Jaco Boshoff has been involved in the museum world and archaeology since 1988. He has participated in several excavations on land and under water. He has a Master’s Degree in Archaeology as well as postgraduate diploma in Museology. He has been employed as Curator Scientist at Iziko Museums of South Africa since 1991, and oversees the Maritime Archaeology and Historical Archaeology collections.
He was principal investigator on the wreck of the Brunswick (1805) British East Indiaman in the 1990s and was museum representative and inspector for shipwrecks including the Brederode (1785), Colebrooke (1778) and Brittania (1822). He participated in several international projects, among others the wreck of the Pandora (1790) on the barrier reef in Australia.
Mr Boshoff has also worked with the United States National Park Service Submerged Resources Center on sites in Florida including the Biscayne Bay and Dry Tortugas Areas.
A major past research project was the search for the Dutch slave ship Meermin (1766), which was the subject of a PBS and History Channel documentary titled Slave Ship Mutiny. Mr Boshoff was principal investigator of the National Research Foundation-funded project Archaeologies of Antarctica, which investigates seal hunting sites on Marion Island in the sub-Antarctic.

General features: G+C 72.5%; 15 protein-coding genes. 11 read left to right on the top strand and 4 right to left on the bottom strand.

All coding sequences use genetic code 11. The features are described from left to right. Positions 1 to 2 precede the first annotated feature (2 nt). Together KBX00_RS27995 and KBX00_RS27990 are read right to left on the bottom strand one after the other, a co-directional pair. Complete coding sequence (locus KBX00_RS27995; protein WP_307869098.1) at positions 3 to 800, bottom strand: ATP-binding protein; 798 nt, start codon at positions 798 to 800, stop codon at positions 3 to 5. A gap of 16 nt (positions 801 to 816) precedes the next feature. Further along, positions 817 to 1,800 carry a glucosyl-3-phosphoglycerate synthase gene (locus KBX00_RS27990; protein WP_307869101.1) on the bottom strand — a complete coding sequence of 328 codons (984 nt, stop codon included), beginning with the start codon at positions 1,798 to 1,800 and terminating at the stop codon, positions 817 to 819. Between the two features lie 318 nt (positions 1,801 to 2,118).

His main project is the Slave Wrecks project, of which he is a co-originator. This international project includes partner institutions in the US, such as the Smithsonian’s National Museum of African American History and Culture, George Washington University, Dive With a Purpose and the US National Park Service. Research and field work for this project takes place in the US, South Africa, Mozambique, Senegal and Brazil. As part of this international project, he is the co-principal investigator on the wreck of the Portuguese slaver Saõ Jose that wrecked at Clifton, South Africa, in December 1794.